Blazor WebAssembly can now use native dependencies – Visual Studio Magazine



As .NET 6 approaches general availability, Blazor WebAssembly can now use native dependencies

Less than a month before the release of .NET 6, Microsoft announced that Blazor WebAssembly apps can now use native dependencies, allowing developers to tap into native C code, for example, by jumping through a few hoops.

Blazor WebAssembly – which is part of ASP.NET Core – is the client-side component of Blazor, which enables web projects encoded primarily in C # instead of the normal JavaScript dependency. Its new native dependency feature arrived with the release of .NET 6 Release Candidate 2 this week, en route to general availability status around early November 9. .NET 2021 Conference Event.

While ASP.NET Core and Blazor are now essentially in the refinement phase of the development cycle with other components of .NET 6 – which is already in production as a “go live” version – some news features were announced by Daniel Roth, Senior Program Director for ASP.NET.

“Blazor WebAssembly applications in .NET 6 can now use native dependencies designed to run on WebAssembly,” Roth said in an Oct. 12 statement. announcement. “You can statically bind native dependencies to the .NET WebAssembly runtime using the .NET WebAssembly build tools, the same tools that you can use in .NET 6 to back-compile (AOT) your Blazor application to WebAssembly or to re-link the runtime to remove unused functionality. ”

As an example, he demonstrated how to add a simple C function to a Blazor WebAssembly application, which is done with the Emscripten compiler toolchain technology, which the .NET WebAssembly build tools are based on. The site for Emscripten says it is “a complete compilation toolchain for WebAssembly, using LLVM, with special emphasis on speed, size and web platform.”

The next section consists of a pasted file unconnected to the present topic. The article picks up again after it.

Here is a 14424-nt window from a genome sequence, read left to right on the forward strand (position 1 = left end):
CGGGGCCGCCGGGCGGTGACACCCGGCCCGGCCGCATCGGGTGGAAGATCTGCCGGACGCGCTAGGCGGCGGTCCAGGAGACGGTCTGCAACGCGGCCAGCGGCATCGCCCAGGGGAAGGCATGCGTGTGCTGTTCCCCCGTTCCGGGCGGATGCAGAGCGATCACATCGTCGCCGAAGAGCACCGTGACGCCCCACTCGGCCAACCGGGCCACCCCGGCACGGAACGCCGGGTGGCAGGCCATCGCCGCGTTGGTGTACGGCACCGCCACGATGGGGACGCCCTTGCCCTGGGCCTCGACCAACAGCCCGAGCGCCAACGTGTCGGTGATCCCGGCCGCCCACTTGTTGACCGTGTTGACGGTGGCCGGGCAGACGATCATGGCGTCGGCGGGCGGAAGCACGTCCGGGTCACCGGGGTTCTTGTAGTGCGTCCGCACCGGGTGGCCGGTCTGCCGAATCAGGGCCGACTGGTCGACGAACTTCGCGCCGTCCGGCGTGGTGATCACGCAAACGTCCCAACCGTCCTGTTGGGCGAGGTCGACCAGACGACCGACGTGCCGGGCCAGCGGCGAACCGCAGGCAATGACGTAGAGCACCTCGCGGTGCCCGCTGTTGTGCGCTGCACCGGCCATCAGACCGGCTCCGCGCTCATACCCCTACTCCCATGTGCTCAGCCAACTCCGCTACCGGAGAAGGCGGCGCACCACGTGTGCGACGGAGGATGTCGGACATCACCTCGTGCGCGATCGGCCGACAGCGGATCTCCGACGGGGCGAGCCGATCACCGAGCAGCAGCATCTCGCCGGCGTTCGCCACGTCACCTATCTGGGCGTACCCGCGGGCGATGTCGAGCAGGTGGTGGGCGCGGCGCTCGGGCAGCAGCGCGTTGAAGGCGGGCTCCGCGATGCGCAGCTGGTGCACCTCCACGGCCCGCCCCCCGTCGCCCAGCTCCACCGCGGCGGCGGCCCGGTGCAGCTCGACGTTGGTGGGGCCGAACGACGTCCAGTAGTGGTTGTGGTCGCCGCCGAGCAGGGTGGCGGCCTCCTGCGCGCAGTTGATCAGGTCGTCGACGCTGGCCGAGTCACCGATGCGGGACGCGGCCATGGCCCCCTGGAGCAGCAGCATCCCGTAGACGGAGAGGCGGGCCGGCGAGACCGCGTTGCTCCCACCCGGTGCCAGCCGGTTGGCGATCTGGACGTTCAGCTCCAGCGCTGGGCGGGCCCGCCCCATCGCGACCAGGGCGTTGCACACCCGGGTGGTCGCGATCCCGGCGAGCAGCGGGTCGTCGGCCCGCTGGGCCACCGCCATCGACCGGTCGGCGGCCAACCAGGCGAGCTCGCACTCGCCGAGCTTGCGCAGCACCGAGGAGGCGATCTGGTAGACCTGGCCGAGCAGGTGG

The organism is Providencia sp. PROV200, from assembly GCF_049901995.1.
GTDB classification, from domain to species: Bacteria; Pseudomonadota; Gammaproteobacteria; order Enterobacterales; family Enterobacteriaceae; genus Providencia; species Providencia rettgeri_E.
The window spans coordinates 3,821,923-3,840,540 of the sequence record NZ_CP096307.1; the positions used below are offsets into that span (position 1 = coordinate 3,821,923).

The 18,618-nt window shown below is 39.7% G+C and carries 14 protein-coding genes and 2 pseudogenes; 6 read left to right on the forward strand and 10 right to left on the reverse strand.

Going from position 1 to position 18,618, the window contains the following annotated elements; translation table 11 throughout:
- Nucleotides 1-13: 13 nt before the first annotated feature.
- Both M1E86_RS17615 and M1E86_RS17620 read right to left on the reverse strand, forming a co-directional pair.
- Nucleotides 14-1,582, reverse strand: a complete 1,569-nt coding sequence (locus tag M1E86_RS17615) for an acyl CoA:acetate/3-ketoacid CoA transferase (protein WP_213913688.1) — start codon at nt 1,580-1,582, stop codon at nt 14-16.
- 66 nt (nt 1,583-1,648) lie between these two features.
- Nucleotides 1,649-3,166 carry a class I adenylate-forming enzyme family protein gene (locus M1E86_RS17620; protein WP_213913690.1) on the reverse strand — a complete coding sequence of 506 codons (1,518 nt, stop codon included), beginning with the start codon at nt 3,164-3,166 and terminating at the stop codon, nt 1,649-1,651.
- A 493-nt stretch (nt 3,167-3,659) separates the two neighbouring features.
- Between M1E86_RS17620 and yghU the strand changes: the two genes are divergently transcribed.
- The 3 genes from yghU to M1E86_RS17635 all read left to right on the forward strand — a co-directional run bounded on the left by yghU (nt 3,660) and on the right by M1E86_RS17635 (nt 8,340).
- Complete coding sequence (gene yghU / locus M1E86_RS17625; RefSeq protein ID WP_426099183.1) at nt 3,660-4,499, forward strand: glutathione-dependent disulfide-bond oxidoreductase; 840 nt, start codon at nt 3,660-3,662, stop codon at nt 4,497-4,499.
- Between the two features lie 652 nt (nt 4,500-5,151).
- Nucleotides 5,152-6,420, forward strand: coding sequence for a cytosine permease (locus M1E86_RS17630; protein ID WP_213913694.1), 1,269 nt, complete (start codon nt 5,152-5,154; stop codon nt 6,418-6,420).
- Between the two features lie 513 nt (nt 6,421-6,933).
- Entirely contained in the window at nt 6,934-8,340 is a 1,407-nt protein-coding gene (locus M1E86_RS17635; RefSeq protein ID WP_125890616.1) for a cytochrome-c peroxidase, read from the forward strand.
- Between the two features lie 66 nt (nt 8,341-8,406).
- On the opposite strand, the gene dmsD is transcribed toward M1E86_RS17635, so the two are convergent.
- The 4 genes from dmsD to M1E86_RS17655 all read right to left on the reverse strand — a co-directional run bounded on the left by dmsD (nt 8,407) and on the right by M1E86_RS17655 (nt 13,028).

These build tools must therefore be installed via an elevated command prompt (or Visual Studio Installer), with the latest .NET 6 SDK and the latest preview of Visual Studio 2022 (which, to date, would be VS 2022 RC). Then the developers should add NativeFileReference items in a project file, after which they can p / invoke in native code from their .NET code.

Developers can also use libraries, such as NuGet packages, which contain native dependencies after going through a few steps again.

“Files for native dependencies must be built for WebAssembly and packaged in the browser-wasm architecture specific filesaid Roth. “Dependencies specific to WebAssembly will not be referenced automatically and must be manually referenced as NativeFileReference. Package authors can choose to add native references by include a .props file in the package with references. ”

To detail this, Roth presented a project using SkiaSharp, a cross-platform 2D graphics library for .NET based on Skia’s native graphics library. All this process can be duplicated in a Blazor WebAssembly application example in the SkiaSharp repository.

Hello SkiaSharp
[Click on image for larger view.] Hello SkiaSharp (source: Microsoft).

The other new thing Roth highlighted is an update to minimum API support. He explained in detail the changes affecting parameter binding, OpenAPI, source code analysis, and breaking changes resulting from the renaming of APIs.

About the Author

David Ramel is editor and writer for Converge360.

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